There’s no doubt that physics and astronomy was booming in the 1960s. The model that protons and neutrons were made of quarks was proposed and validated, the most powerful nuclear device of all time was detonated, and the Cosmic Microwave Background was discovered, validating the Big Bang. (Not to mention devastating advances in biology, too.)
But something far more awesome than that happened in 1969.
It not only trumps splitting the proton and confirming the Big Bang, it is — for me — the finest accomplishment in all of human history. And its 40th anniversary is exactly three weeks from today. So congratulations to the Apollo 11 crew:
These three men are symbols of the entire space program, and of just how awesome the rest of the Universe is, outside of our home world.
There were a whole bunch of “firsts” that happened with this mission, but they can be summarized in one simple sentence:
We became the first living species to willfully transport ourselves off of our home world and onto another, and to live there, for however brief a time.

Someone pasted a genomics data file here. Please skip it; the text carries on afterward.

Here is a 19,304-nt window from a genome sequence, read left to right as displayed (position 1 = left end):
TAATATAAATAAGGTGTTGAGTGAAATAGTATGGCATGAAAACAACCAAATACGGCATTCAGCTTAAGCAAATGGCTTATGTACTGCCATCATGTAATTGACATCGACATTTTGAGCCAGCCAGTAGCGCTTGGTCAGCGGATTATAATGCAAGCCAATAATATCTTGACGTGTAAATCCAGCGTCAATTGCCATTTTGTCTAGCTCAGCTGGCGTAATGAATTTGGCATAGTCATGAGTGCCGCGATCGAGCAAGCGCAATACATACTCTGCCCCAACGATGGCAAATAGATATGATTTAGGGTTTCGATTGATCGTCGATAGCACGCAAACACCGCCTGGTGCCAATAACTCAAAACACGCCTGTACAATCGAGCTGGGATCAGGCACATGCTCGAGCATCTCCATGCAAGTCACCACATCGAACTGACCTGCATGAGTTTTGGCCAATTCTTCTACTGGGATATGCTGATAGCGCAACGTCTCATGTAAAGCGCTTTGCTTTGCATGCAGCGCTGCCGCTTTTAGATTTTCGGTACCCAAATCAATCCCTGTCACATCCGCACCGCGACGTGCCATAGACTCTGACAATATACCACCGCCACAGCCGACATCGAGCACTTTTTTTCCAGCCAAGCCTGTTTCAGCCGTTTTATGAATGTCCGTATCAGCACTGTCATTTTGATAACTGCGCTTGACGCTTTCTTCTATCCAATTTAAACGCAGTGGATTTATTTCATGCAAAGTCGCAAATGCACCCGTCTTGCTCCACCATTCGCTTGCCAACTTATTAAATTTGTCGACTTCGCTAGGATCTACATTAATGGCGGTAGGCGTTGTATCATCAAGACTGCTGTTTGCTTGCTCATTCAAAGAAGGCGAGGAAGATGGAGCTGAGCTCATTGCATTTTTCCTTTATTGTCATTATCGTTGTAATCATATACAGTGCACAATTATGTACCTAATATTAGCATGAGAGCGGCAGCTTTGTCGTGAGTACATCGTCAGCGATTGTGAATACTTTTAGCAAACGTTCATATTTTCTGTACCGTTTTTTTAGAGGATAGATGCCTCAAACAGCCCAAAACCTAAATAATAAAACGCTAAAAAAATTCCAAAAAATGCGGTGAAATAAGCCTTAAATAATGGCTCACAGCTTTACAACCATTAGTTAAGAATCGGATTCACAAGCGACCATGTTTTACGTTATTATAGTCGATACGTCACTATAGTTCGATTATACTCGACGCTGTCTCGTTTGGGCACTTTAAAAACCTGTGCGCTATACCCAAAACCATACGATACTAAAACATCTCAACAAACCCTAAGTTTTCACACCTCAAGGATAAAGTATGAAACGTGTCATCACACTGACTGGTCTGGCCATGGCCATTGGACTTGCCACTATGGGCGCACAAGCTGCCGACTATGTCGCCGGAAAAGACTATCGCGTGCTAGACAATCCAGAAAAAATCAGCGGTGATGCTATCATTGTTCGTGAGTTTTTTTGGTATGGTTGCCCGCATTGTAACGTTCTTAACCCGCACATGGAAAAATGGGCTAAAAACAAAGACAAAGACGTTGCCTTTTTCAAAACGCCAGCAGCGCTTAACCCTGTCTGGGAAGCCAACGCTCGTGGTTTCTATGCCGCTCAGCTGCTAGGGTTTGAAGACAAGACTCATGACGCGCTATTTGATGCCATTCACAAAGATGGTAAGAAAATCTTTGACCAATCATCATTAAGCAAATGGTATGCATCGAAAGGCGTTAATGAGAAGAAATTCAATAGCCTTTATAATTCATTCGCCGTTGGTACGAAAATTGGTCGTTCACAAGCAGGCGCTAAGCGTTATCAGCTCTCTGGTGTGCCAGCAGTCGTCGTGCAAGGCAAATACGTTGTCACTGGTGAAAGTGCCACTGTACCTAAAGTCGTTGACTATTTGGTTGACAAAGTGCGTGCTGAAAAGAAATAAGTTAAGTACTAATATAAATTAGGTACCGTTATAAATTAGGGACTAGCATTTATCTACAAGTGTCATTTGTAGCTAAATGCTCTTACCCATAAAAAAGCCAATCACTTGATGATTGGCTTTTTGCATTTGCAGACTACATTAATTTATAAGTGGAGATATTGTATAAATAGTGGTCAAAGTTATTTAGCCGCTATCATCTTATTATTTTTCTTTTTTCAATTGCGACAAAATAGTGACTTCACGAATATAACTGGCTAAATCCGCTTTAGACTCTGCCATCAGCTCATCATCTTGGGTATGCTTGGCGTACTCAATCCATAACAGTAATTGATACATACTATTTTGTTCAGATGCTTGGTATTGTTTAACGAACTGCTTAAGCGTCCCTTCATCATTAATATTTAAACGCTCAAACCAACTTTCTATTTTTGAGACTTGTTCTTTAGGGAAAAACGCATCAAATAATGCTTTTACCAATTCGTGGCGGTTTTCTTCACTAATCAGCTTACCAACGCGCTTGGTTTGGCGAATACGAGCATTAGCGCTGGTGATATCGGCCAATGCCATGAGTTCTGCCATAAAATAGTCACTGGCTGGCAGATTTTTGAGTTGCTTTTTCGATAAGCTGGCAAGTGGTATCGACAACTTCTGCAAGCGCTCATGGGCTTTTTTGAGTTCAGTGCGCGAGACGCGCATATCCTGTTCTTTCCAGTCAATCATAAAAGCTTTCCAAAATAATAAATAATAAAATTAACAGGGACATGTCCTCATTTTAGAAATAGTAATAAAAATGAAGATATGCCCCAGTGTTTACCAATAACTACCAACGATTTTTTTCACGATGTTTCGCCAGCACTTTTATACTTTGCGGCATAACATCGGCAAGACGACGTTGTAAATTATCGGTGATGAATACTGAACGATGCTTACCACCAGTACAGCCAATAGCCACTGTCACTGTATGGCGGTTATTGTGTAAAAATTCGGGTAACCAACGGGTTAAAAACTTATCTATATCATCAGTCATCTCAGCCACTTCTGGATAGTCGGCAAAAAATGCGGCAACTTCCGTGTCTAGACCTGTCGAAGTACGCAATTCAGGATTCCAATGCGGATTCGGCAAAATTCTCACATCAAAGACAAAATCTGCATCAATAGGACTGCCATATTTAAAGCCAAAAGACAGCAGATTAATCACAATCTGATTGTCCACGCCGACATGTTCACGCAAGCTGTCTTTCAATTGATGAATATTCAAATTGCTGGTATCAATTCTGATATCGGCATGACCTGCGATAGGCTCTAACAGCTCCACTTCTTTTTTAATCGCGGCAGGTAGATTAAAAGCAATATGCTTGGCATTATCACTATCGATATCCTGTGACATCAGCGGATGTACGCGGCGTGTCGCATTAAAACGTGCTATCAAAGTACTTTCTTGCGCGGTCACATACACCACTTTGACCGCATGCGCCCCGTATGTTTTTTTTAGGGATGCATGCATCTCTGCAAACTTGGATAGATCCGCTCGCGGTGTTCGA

Or, as Neil Armstrong put it:
(That’s Buzz on the ladder, by the way. Neil was already down there; who else was going to snap the photo?!)
We have always been explorers, but it was this moment, out of all the moments of the 20th century, that exemplifies just how capable we are of accomplishing even the most daunting of all possible tasks. We left Earth, traveled hundreds of thousands of miles through space, and walked on another world.
As important as everything else was during the 1960s, nothing else captured the world’s imagination as Apollo 11 did. This is so much more important than confirming a scientific theory, than a new, groundbreaking observation, or even an unexpected discovery. This is something that galvanized the entire Earth, and brought us all together, in awe, at what we are capable of doing — for good, for knowledge, for adventure, and for the human endeavor — as a species.
It’s up to us to find the next great enterprise for discovery to inspire the world. What will we do in the 21st century to rival walking on another world for the very first time?